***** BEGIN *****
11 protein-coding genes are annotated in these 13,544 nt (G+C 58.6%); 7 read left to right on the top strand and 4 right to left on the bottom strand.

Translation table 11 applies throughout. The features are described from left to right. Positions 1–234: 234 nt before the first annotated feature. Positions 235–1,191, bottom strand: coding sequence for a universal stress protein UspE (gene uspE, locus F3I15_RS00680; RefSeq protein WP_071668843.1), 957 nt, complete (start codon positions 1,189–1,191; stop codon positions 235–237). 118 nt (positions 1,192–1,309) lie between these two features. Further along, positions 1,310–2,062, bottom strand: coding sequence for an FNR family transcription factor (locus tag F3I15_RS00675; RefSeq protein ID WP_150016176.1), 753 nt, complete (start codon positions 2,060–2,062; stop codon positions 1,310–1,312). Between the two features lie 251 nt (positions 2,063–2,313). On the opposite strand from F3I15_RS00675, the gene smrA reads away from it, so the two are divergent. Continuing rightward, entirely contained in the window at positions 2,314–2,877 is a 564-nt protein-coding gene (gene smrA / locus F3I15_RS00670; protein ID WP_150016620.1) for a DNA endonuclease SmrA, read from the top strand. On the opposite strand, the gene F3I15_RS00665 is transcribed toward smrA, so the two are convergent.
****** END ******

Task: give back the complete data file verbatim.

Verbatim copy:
11 protein-coding genes are annotated in these 13,544 nt (G+C 58.6%); 7 read left to right on the top strand and 4 right to left on the bottom strand.

Translation table 11 applies throughout. The features are described from left to right. Positions 1–234: 234 nt before the first annotated feature. Positions 235–1,191, bottom strand: coding sequence for a universal stress protein UspE (gene uspE, locus F3I15_RS00680; RefSeq protein WP_071668843.1), 957 nt, complete (start codon positions 1,189–1,191; stop codon positions 235–237). 118 nt (positions 1,192–1,309) lie between these two features. Further along, positions 1,310–2,062, bottom strand: coding sequence for an FNR family transcription factor (locus tag F3I15_RS00675; RefSeq protein ID WP_150016176.1), 753 nt, complete (start codon positions 2,060–2,062; stop codon positions 1,310–1,312). Between the two features lie 251 nt (positions 2,063–2,313). On the opposite strand from F3I15_RS00675, the gene smrA reads away from it, so the two are divergent. Continuing rightward, entirely contained in the window at positions 2,314–2,877 is a 564-nt protein-coding gene (gene smrA / locus F3I15_RS00670; protein ID WP_150016620.1) for a DNA endonuclease SmrA, read from the top strand. On the opposite strand, the gene F3I15_RS00665 is transcribed toward smrA, so the two are convergent.